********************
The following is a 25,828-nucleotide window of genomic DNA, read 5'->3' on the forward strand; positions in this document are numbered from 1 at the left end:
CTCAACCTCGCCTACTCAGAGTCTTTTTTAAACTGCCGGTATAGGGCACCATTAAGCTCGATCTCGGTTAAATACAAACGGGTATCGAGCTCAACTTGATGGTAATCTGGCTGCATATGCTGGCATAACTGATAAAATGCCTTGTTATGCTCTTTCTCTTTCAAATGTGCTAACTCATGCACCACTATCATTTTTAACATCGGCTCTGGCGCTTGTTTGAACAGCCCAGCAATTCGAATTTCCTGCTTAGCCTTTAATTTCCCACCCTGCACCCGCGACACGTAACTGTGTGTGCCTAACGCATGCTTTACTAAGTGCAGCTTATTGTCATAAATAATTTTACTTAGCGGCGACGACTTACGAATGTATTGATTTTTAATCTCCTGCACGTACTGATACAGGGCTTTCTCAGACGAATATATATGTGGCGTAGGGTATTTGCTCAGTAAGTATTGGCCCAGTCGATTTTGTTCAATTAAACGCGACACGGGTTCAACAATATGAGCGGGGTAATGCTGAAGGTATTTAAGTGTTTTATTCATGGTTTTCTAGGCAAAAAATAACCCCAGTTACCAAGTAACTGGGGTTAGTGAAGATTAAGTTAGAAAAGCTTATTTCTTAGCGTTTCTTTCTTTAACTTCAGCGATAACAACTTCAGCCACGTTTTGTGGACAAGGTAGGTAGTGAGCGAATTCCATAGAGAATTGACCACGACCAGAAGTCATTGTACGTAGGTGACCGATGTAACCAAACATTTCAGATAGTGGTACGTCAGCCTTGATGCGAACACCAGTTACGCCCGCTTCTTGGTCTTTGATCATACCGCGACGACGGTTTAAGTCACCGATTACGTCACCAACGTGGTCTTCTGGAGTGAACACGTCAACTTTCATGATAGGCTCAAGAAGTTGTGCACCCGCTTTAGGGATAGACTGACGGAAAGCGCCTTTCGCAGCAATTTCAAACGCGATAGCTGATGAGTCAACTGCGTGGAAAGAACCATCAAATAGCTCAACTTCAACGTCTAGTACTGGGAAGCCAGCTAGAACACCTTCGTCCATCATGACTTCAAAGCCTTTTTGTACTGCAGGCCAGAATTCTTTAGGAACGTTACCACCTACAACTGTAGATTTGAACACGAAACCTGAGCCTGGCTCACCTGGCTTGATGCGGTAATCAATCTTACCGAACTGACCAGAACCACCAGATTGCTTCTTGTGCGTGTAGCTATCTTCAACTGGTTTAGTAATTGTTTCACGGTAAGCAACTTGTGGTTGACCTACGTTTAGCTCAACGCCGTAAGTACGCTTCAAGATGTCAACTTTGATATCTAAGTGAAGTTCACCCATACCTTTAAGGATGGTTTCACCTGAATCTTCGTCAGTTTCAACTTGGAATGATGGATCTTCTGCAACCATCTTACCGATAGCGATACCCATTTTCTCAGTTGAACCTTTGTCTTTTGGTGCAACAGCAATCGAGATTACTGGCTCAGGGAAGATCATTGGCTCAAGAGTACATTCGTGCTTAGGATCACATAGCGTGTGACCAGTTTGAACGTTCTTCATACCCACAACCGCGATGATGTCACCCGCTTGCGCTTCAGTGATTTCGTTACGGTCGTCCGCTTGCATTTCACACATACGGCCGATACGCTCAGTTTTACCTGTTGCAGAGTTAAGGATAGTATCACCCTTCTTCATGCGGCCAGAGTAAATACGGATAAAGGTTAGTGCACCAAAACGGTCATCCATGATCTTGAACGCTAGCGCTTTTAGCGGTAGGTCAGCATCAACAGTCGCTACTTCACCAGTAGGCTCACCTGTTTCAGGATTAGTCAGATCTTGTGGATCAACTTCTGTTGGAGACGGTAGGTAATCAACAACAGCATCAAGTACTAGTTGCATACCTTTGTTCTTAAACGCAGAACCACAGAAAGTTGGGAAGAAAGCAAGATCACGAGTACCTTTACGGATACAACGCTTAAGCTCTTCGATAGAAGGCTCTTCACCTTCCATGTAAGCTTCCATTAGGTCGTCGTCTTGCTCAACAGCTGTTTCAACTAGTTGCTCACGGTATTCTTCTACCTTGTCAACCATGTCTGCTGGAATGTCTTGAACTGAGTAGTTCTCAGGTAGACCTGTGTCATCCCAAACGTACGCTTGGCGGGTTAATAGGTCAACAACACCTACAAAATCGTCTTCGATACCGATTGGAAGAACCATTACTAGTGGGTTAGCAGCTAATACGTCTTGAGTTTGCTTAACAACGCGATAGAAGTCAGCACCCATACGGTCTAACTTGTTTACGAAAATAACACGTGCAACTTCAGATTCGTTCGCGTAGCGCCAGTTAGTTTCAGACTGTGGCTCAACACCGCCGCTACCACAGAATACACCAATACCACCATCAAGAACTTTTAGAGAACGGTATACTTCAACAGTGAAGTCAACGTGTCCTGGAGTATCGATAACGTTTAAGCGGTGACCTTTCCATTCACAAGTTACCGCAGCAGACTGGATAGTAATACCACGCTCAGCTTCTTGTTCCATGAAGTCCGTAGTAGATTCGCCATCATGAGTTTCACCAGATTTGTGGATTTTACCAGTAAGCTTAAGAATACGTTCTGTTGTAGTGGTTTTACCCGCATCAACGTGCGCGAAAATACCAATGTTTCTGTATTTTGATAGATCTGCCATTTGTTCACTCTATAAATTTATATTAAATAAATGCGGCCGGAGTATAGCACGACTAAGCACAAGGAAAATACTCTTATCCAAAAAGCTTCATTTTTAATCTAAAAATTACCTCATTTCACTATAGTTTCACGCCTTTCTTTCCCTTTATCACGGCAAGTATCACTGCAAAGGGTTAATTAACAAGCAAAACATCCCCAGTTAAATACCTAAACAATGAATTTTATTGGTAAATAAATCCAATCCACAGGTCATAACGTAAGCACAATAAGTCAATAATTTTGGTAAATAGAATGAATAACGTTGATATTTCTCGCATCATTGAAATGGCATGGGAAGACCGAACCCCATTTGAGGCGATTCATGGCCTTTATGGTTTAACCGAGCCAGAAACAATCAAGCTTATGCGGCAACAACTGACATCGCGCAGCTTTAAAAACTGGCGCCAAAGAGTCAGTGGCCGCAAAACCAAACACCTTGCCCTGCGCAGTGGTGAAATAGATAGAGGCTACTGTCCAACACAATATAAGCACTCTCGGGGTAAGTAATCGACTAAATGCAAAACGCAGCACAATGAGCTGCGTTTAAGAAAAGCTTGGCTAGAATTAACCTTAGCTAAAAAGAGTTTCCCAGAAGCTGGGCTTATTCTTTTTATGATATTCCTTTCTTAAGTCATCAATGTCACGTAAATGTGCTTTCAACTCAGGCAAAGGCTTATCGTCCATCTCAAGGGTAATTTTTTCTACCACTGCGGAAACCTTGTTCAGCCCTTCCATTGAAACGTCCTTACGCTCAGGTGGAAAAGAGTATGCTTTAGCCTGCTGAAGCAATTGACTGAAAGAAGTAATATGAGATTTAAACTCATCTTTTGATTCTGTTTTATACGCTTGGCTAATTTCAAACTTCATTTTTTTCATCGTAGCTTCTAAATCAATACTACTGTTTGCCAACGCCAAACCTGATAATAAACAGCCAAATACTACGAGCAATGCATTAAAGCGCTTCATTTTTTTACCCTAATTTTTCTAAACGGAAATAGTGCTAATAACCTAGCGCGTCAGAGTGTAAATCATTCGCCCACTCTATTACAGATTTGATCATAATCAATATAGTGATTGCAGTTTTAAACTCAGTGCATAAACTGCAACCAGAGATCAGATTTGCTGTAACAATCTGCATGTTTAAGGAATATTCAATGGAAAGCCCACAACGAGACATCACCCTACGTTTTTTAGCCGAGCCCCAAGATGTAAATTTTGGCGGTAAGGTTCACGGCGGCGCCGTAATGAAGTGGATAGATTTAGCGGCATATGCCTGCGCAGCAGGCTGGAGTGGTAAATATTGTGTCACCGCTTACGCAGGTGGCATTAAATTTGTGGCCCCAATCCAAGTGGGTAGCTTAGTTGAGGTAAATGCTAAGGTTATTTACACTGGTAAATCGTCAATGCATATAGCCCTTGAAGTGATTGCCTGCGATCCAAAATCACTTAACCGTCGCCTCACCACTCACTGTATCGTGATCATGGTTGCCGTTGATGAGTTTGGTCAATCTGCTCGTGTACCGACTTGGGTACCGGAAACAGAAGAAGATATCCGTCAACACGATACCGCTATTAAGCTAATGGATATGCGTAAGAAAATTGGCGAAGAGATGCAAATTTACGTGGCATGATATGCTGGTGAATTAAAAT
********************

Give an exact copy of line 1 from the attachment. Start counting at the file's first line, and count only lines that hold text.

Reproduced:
The following is a 25,828-nucleotide window of genomic DNA, read 5'->3' on the forward strand; positions in this document are numbered from 1 at the left end: